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  1. #1
    Senior Member bruce19's Avatar
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    Frame pump or CO2 ?

    Just wondering about the long term benefits of each. Seems to me that it would be a hassle to carry carry co2 cartridges and inflation tool as opposed to a pump that just works when needed. Any opinions on costs, weight & space to carry, longevity, effectiveness, etc?

    bruce19

  2. #2
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    I carry both a pump and co2 on all of my bikes. I just like the extra layers of protection. Generally i use the co2 for quick repairs but I always know that the pump is there just in case.

  3. #3
    Senior Member Retro Grouch's Avatar
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    There's two ways of looking at it. Since you only rarely have a flat tire on the road, it might not make very much difference to you. On the other hand, you're likely to be bummed that you have a flat so the quicker and easier you can get back on the road, the better. Which type of person are you?

    A pump is cheaper to operate and you'll never run out of air. It'll take a LOT longer to do. That would be the choice for the first type of person.

    CO2 is more compact and convenient to carry and it only takes a couple of seconds to inflate your tire to full pressure. That might be a better choice for the second type.

    Each of my bikes has it's own inflating system. I carry one of each on my tandem but I haven't used the pump for several years because CO2 is so fast and convenient to use..

  4. #4
    Senior Curmudgeon
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    Quote Originally Posted by Retro Grouch
    ...A pump is cheaper to operate and you'll never run out of air. It'll take a LOT longer to do...
    The sharpest folks I know carry both a CO2 cartridge kit and a mini-pump. They inflate with the CO2 and then "top off" with the mini pump.

  5. #5
    Senior Member Retro Grouch's Avatar
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    Quote Originally Posted by FarHorizon
    The sharpest folks I know carry both a CO2 cartridge kit and a mini-pump. They inflate with the CO2 and then "top off" with the mini pump.
    They probably do the opposite - partially inflate the tire with the mini pump and top it off with CO2. One of the biggest advantages of CO2 is it's ability to inflate a road tire to 115 or 120psi. That takes a lot of work to do with a mini pump.

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    Quote Originally Posted by FarHorizon
    The sharpest folks I know carry both a CO2 cartridge kit and a mini-pump. They inflate with the CO2 and then "top off" with the mini pump.

    Go with both, topeak morph is an awesome pump that won't break your arms trying to fill a 100 psi tire and even has a gauge.

  7. #7
    Dog is my co-pilot 2manybikes's Avatar
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    Quote Originally Posted by Retro Grouch
    They probably do the opposite - partially inflate the tire with the mini pump and top it off with CO2. One of the biggest advantages of CO2 is it's ability to inflate a road tire to 115 or 120psi. That takes a lot of work to do with a mini pump.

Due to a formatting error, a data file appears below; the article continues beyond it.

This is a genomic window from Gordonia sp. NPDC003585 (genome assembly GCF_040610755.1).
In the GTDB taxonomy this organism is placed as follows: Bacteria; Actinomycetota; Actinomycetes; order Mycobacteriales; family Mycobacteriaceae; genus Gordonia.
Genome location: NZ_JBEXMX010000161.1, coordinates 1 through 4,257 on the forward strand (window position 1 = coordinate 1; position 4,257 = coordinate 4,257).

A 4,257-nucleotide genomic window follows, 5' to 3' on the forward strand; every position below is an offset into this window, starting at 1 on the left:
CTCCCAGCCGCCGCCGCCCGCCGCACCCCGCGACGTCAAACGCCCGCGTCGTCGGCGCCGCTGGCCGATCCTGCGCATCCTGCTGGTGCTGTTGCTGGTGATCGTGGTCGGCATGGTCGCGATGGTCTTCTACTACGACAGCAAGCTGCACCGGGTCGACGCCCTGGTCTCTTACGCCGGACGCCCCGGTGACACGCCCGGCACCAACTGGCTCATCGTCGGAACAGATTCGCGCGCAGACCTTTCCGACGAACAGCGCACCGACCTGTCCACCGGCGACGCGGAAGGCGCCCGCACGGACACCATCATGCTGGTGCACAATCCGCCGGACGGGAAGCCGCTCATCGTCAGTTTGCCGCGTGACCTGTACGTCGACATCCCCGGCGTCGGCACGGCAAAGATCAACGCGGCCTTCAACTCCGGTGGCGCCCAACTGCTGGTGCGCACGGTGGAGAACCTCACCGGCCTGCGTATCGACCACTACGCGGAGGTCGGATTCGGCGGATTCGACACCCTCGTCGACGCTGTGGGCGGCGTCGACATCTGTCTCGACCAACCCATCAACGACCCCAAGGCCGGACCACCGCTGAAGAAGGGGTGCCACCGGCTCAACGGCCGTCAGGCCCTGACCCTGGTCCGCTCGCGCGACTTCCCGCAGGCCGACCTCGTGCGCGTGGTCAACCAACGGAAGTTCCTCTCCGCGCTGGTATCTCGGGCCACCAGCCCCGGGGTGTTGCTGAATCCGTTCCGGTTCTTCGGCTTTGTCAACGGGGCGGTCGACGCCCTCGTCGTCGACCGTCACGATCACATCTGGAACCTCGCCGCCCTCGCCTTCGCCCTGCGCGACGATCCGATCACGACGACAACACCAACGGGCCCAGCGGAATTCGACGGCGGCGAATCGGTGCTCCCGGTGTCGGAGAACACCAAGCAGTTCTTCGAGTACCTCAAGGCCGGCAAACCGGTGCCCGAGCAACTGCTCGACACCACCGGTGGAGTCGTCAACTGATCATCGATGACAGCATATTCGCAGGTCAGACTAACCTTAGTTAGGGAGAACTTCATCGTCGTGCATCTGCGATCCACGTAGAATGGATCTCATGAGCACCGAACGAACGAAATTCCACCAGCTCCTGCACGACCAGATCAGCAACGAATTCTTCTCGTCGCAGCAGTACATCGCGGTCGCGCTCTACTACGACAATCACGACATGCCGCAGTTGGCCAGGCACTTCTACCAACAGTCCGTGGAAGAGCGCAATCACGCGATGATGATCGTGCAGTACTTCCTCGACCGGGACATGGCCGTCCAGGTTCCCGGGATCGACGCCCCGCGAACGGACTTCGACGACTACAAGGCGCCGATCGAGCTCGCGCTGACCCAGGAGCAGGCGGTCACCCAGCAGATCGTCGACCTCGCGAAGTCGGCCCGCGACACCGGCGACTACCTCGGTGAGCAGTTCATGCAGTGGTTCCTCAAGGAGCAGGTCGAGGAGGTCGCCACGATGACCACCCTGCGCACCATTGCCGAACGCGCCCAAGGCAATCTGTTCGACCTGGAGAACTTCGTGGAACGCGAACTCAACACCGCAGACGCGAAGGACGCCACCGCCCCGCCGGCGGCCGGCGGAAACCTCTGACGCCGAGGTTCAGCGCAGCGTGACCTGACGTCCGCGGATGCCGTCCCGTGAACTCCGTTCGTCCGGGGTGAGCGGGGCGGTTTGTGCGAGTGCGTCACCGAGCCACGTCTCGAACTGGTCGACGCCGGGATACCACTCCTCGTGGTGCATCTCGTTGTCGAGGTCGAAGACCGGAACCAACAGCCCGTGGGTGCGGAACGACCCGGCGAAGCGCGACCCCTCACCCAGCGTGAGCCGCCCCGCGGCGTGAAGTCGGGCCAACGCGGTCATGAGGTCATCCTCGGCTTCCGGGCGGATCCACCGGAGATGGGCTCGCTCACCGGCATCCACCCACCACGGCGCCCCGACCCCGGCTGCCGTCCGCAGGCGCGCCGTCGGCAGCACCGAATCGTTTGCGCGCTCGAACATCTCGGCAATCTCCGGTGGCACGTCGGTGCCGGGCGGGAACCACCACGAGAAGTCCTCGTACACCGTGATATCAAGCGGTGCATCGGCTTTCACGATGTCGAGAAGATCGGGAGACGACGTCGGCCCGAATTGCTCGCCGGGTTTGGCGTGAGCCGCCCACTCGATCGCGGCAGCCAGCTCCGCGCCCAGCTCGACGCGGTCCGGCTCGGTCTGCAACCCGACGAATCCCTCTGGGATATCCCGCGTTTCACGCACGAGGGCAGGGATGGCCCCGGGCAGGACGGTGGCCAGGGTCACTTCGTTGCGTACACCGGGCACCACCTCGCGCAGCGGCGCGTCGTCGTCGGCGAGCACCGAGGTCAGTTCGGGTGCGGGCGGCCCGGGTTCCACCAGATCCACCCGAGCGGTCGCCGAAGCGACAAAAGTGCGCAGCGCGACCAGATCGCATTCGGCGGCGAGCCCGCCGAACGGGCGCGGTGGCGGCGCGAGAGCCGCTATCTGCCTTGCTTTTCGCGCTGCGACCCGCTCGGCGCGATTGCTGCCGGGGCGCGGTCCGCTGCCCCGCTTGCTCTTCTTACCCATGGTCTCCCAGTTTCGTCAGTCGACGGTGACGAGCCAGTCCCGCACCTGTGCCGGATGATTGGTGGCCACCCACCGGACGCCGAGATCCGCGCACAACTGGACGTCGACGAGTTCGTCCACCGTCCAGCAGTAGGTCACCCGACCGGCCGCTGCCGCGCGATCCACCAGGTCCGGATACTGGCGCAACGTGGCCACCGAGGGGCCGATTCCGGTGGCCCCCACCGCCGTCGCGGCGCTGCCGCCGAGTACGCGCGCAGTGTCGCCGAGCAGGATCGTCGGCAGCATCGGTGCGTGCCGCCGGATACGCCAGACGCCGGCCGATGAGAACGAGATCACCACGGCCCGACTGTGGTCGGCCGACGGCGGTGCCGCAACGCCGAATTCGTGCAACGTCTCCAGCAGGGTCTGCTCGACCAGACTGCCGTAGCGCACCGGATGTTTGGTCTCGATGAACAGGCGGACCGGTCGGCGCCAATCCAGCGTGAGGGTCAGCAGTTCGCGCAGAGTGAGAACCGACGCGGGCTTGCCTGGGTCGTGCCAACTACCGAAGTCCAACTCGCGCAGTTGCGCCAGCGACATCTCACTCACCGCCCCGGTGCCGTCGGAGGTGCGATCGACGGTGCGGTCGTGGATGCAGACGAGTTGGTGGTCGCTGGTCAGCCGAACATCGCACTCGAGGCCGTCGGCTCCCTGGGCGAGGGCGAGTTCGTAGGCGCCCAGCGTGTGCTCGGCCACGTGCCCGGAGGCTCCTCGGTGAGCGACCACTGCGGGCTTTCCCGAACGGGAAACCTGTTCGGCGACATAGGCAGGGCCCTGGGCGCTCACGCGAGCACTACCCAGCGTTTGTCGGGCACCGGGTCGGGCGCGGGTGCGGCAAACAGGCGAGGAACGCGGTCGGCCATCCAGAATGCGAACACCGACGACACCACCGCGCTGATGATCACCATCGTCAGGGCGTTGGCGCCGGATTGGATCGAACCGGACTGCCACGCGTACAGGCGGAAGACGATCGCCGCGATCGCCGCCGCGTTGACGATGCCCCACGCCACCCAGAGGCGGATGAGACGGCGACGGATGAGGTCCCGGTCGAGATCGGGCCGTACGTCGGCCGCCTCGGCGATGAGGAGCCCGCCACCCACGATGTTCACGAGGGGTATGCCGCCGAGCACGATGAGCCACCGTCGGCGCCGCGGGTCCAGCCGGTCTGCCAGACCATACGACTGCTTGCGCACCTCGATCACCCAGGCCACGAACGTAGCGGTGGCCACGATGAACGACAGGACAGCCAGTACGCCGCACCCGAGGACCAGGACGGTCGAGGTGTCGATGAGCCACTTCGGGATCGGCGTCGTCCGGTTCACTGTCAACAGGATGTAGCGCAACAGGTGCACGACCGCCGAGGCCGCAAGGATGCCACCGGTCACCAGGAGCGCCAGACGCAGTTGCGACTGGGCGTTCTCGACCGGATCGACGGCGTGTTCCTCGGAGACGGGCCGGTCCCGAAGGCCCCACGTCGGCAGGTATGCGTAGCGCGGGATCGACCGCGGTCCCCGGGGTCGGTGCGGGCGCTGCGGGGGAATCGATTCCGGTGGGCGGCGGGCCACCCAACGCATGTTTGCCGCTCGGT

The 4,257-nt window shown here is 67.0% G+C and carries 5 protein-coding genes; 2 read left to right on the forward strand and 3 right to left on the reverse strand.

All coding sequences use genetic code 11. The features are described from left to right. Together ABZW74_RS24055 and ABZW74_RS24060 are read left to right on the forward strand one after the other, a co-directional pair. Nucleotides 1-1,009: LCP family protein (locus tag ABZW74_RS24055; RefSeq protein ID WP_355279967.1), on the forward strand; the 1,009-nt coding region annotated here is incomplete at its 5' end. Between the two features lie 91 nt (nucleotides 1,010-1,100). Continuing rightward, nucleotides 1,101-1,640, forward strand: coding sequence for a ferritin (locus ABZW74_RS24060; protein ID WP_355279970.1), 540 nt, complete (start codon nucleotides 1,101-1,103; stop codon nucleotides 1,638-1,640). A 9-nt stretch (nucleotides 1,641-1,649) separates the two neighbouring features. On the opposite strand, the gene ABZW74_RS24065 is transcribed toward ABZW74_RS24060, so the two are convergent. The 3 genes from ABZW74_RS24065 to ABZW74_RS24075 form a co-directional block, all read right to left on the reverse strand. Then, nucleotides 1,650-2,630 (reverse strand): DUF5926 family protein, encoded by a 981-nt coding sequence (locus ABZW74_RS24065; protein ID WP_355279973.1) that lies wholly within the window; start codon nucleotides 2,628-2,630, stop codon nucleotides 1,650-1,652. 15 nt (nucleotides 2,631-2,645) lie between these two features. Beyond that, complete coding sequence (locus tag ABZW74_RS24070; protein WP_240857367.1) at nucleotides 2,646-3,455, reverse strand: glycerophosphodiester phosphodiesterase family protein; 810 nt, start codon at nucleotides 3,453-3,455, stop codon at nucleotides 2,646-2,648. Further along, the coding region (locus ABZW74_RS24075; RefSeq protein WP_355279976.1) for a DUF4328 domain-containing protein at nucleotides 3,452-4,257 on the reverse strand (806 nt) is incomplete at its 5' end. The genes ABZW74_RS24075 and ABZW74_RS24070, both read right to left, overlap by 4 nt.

And it's sooooooooo nice in 100 degree weather to do less work at the side of the road.
    [SIGPIC][/SIGPIC]

  8. #8
    59'er Mariner Fan's Avatar
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    I carry both. I use the frame pump as a back up and to start filling the tire. Then I complete the fill with the CO2 inflater.

  9. #9
    Senior Member here and there's Avatar
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    I carry both and save the co2 for when I'm riding on the road. When I'm mountain biking a mini-pump is sufficient.

  10. #10
    Senior Curmudgeon
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    Quote Originally Posted by Retro Grouch
    They probably do the opposite - partially inflate the tire with the mini pump and top it off with CO2. One of the biggest advantages of CO2 is it's ability to inflate a road tire to 115 or 120psi. That takes a lot of work to do with a mini pump.
    Thanks, Retro - you're probably right. I wouldn't know - my "flat repair kit" is a cell phone and a wife with a Scion xB.

  11. #11
    Senior Member Retro Grouch's Avatar
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    Quote Originally Posted by FarHorizon
    Thanks, Retro - you're probably right. I wouldn't know - my "flat repair kit" is a cell phone and a wife with a Scion xB.
    That's a workable plan too. What's her number?

  12. #12
    cab horn
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    C02 is optional, mini pump is not.
    Mes compaingnons cui j'amoie et cui j'aim,... Me di, chanson.

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    I suggest this as a solution:
    http://www.bikesomewhere.com/bikesom.../272/1962/5652
    It does CO2 inflation from threaded and non-threaded cartridges, and works as a pump too. I've never used one though, so they may suck at both. I don't know.

  14. #14
    "Per Ardua ad Surly" nelson249's Avatar
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    I imagine a CO2 gizmo would be pretty handy in a situation where you had a flat tire at night or in a vile neighbourhood where you would want to get out of Dodge in a hurry. Most of my running around and commuting is on a converted mountain bike so I find a minipump does the trick for me.
    1997 Mongoose Hilltopper, 1988 Bianchi Specialissima, 2006 Surly Cross-Check, 2010 Norco City Glide, 1947 CCM Single-speed.

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  15. #15